Monday, October 1, 2018

Night-Shining White

From The Metropolitan Page 108 Museum of Art Guide, 1983. Page 108

Click to enlarge.
40 HAN KAN, Tang dynasty, act. ca. 742-56
Night-Shining White
Handscroll; ink on paper; 121/8 x 133/4 in. (30.8 x 34 cm)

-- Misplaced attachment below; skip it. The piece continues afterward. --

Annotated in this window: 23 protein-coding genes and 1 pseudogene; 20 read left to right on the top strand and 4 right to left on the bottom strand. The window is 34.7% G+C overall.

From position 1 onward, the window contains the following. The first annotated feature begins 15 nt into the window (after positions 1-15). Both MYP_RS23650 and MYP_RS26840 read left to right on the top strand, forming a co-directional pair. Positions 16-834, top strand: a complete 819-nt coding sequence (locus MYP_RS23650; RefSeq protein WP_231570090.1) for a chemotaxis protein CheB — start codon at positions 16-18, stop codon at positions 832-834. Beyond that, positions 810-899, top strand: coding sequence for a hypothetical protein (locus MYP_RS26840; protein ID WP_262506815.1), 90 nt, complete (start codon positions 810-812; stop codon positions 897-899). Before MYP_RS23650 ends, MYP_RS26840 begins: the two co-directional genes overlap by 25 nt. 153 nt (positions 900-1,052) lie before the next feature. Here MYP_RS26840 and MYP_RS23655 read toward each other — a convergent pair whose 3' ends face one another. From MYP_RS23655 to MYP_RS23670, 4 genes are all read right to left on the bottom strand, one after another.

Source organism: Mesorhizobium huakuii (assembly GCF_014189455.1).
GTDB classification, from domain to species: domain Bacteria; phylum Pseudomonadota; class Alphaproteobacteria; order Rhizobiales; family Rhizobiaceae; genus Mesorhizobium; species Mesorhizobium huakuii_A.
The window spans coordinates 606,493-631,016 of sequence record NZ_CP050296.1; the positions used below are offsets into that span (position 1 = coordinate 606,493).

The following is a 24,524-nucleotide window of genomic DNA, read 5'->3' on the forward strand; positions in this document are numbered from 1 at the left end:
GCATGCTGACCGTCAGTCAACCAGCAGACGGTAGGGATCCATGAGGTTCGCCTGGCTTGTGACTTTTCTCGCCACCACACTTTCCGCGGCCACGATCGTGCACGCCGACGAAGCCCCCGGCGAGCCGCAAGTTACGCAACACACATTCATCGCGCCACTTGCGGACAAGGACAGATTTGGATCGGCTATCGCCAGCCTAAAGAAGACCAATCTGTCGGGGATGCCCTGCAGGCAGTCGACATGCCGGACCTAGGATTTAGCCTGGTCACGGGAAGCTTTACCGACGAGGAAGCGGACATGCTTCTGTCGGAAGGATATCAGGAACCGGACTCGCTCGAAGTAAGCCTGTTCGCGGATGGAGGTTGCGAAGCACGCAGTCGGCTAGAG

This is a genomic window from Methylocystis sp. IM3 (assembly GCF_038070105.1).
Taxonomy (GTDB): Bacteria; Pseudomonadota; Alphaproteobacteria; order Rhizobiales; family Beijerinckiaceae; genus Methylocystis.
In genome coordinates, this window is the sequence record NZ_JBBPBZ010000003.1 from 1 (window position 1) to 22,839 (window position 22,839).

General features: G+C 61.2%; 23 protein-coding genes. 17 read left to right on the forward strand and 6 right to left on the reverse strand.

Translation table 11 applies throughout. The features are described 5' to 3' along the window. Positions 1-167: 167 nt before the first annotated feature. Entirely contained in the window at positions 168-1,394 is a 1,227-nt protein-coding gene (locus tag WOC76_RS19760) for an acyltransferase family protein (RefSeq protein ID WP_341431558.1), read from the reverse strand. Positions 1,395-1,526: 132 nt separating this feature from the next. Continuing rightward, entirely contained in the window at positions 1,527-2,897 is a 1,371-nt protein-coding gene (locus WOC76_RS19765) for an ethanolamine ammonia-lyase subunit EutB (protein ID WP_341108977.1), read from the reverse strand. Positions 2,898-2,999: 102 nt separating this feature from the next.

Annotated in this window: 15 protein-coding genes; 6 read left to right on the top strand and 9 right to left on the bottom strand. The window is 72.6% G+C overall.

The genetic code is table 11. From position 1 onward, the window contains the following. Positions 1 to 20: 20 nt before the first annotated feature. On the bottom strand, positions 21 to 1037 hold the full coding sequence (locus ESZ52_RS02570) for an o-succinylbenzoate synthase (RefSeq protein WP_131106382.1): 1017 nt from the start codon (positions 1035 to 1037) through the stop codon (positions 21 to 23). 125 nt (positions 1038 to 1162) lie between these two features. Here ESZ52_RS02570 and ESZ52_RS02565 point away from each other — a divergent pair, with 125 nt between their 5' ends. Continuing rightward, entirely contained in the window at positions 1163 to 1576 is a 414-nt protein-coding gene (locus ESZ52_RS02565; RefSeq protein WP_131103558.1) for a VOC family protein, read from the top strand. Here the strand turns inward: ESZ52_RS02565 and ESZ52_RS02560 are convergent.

Han Kan's portrait of Night-Shining White, one of the favorite horses of the T'ang emperor Ming-huang (r. 712-56), may be the best-known horse painting in Chinese art. Recorded by emi-nent critics almost continuously from the ninth century on, the short handscroll also has a for-midable pedigree in the form of seals and colophons. The animal, with its wild eye, flar-ing nostrils, and prancing hooves, epitomizes Chinese myths about "celestial steeds" that were dragons in disguise. Although the horse is tethered to a sturdy post, Night-Shining White radiates supernatural energy. At the same time it presents an accurate portrayal of a strong, restless animal. The sensitive con-tour lines are reinforced by pale ink-wash modeling in a style known as pai-hua, or "white painting." Purchase, The Dillon Fund Gift, 1977, 1977.78

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